While Green Alley Award finalists and winners work on solutions to conventional packaging, it is equally important to reduce the amount of plastic in our everyday lives. We’ve heard it a thousand times already, but these simple but effective life-hacks have the power to change: use re-usable coffee cups, take a cotton bag for shopping, and bring your lunch in a Tupperware box from home whenever possible. Then, the next time you order something on Zalando, your items will hopefully be delivered in a 2014 Green Alley Award winner Repack bag or you could find your cheese wrapped in 2019 finalist Cellugy’s biodegradable alternative to plastic, EcoFLEXY.

For more ideas on reducing plastic check out the less plastic blog.
For more information visit the Green Alley Award website.

Good-bye to Plastics 

44% of all plastic ever manufactured has been made since 2000. In 1950, 2.3 million tonnes of plastic were produced globally; by 2015, this amount had risen to 448 million tonnes. Hopefully, 2020 will be the start of a new era with less plastic and more plastic alternatives. 

Businesses looking for alternatives

The growing single-use plastic problem is not one that will go away on its own. Across the world, both consumers and companies have become accustomed to the low costs, convenience, and ubiquity of plastic packaging.  

With many regions giving little reason for companies to change their ways, ambitious retailers and manufacturers have decided to take the issue into their own hands. Recent advancements made by companies to curb the growth of single-use plastics, include the creation of edible packaging, paper-based packaging, naked products (no packaging), refills and takebacks, upcycling waste plastic and chemical recycling processes.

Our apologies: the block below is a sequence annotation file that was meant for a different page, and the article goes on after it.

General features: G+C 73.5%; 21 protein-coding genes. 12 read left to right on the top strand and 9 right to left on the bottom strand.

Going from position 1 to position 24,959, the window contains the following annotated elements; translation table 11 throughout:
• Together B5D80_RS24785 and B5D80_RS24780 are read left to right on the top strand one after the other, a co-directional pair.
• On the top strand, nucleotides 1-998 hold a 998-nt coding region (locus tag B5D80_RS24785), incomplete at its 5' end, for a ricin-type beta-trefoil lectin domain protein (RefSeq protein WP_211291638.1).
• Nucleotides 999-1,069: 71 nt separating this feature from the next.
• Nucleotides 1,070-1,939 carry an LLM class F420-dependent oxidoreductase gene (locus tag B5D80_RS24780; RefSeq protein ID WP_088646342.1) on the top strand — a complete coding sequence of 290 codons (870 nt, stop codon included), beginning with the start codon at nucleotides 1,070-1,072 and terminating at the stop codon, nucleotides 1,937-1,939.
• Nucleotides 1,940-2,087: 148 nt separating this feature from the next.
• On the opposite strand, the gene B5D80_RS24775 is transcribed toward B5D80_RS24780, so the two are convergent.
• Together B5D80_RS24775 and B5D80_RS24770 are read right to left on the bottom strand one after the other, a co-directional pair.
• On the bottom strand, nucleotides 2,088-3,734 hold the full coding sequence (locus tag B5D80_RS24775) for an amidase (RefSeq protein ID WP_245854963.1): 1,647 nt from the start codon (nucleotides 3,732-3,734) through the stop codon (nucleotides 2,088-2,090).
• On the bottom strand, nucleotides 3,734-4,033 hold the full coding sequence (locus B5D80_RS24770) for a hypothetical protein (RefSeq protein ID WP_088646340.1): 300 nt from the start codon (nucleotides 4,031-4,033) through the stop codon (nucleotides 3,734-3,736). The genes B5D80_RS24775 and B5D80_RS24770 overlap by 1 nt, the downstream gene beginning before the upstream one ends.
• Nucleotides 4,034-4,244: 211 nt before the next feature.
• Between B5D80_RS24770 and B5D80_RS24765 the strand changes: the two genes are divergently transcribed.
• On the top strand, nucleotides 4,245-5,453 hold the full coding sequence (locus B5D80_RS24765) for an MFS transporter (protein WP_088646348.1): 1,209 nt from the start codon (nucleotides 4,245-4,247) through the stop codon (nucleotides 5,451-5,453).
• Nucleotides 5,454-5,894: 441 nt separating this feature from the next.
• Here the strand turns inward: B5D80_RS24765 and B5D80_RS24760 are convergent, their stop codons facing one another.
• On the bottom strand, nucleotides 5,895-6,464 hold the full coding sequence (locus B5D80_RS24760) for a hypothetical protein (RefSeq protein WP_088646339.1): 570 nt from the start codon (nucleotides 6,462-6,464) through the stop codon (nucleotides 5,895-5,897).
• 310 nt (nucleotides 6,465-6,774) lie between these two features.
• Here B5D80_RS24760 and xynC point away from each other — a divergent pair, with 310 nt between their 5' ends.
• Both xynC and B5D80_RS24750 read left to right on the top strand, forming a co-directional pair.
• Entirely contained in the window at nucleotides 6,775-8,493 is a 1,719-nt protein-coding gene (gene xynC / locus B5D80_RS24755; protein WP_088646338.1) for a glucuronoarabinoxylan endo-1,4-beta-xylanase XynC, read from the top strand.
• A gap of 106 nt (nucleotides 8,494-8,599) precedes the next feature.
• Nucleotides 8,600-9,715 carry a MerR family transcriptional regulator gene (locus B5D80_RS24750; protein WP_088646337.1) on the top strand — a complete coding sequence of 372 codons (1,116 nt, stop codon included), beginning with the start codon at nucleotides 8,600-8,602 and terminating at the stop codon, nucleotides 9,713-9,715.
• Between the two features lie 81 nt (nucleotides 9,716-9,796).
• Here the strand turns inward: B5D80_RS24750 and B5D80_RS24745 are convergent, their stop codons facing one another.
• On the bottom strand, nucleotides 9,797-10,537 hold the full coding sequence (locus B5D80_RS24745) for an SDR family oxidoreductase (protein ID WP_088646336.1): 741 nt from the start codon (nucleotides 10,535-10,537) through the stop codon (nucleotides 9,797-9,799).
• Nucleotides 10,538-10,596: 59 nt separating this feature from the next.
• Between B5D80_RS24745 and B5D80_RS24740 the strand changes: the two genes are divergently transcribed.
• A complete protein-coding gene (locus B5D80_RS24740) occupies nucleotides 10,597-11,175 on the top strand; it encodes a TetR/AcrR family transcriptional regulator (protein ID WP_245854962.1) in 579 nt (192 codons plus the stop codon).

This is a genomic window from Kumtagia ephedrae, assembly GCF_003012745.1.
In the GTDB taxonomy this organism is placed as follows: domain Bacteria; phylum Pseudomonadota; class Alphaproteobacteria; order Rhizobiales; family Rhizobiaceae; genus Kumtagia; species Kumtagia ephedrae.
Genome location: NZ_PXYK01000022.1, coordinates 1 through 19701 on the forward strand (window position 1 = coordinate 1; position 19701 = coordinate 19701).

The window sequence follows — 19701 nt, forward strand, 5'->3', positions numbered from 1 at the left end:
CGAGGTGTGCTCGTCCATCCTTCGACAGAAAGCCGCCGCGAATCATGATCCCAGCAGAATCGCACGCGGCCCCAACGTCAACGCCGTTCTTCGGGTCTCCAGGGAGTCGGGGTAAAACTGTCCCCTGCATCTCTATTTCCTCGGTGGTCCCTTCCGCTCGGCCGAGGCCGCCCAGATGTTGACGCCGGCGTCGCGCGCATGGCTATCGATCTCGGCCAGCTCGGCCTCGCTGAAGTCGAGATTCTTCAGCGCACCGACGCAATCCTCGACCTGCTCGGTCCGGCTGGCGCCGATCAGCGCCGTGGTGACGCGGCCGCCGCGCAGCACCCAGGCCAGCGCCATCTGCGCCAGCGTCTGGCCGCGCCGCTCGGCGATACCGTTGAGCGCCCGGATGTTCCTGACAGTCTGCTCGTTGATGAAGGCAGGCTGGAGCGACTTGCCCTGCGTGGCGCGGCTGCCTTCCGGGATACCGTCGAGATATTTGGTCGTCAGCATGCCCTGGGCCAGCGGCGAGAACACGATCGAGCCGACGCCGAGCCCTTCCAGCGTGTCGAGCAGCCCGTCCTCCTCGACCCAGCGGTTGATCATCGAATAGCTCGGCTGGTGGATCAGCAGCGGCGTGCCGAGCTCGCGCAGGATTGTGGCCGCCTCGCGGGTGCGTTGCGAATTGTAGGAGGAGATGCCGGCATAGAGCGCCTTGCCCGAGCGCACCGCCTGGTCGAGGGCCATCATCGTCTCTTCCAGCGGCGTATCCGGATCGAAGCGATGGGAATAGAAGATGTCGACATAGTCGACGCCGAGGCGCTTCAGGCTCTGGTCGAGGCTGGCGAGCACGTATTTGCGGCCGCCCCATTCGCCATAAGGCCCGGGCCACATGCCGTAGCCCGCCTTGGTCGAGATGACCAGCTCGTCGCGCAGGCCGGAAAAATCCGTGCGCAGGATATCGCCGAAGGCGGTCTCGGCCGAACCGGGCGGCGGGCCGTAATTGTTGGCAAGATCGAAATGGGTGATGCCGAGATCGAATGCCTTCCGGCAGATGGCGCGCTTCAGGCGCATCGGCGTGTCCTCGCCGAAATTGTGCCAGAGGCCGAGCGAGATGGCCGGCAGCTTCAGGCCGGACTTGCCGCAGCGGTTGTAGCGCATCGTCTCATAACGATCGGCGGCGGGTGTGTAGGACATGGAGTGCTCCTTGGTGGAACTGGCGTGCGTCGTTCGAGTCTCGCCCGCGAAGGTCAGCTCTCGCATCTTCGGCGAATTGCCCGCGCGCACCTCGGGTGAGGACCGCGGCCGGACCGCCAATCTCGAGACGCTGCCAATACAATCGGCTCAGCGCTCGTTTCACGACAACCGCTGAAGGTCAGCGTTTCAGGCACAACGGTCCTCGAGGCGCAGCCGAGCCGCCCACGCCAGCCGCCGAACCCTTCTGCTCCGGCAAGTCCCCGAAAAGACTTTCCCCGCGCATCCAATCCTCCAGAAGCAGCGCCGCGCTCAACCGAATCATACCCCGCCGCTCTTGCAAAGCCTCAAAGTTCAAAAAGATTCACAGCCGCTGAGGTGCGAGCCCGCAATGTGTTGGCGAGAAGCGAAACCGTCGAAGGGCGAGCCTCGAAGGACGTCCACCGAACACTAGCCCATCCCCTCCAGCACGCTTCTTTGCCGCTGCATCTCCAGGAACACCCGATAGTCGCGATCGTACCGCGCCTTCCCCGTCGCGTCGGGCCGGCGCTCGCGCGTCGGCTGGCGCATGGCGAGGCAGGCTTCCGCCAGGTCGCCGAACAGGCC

Green Alley Award finalist in 2018, MIWA is a Czech start-up whose technology enables food retailers and consumers to buy and sell without packaging. Visit their website for more information on their refills and takeback solution. 

Legislative Action

In March 2019, the European Parliament approved a new law banning single-use plastic items by 2021, including the following products:
  • Single-use plastic cutlery (forks, knives, spoons and chopsticks)
  • Single-use plastic plates
  • Plastic straws
  • Cotton bud sticks made of plastic
  • Plastic balloon sticks
  • Oxo-degradable plastics and food containers, and expanded polystyrene cups
Social Commitment

If you find it difficult to imagine drinking a coke without a straw or eating take-away food without plastic cutlery, maybe it’s time to visit Penzance, a small city in Cornwall. Penzance is the UK's first town to achieve the new Surfers Against Sewage (SAS) Plastic Free Coastline status. The campaign raises awareness of the impacts of coastal pollution by combining community action, education and political lobbying. 

Another inspiring example of successful citizen action is City to Sea. Founded in 2015, City to Sea is a non-profit organization, campaigning to stop plastic pollution. The organization focuses on freeing coastlines and oceans from plastics, by working together with communities, corporations and retailers. One cornerstone is the refill campaign: citizens can refill their water bottles at designated shops, cafés and restaurants instead of buying new ones. Let’s hope that the combined effort of politics and society can improve the state of our environment and make items suchas plastic straws and cutlery a thing of the past. 

11 – 12 February 2020, Conference: Responsible industry leads sustainable development - industry clusters connecting circular economyKemi, Finland  

12 – 13 February 2020, European Biopolymer Summit, Zaragoza, Spain

18 – 20 February  2020, Materials Resource Exchange 2020, London, United Kingdom 

27 – 28 February  2020, Waste Management in the Circular Economy 2020, Berlin, Germany

4 – 5  March  2020, VII International Seminar on Biopolymers and Sustainable CompositesValencia, Spain 

11 – 13 March 2020, 20th International Automobile Recycling Congress, Geneva, Switzerland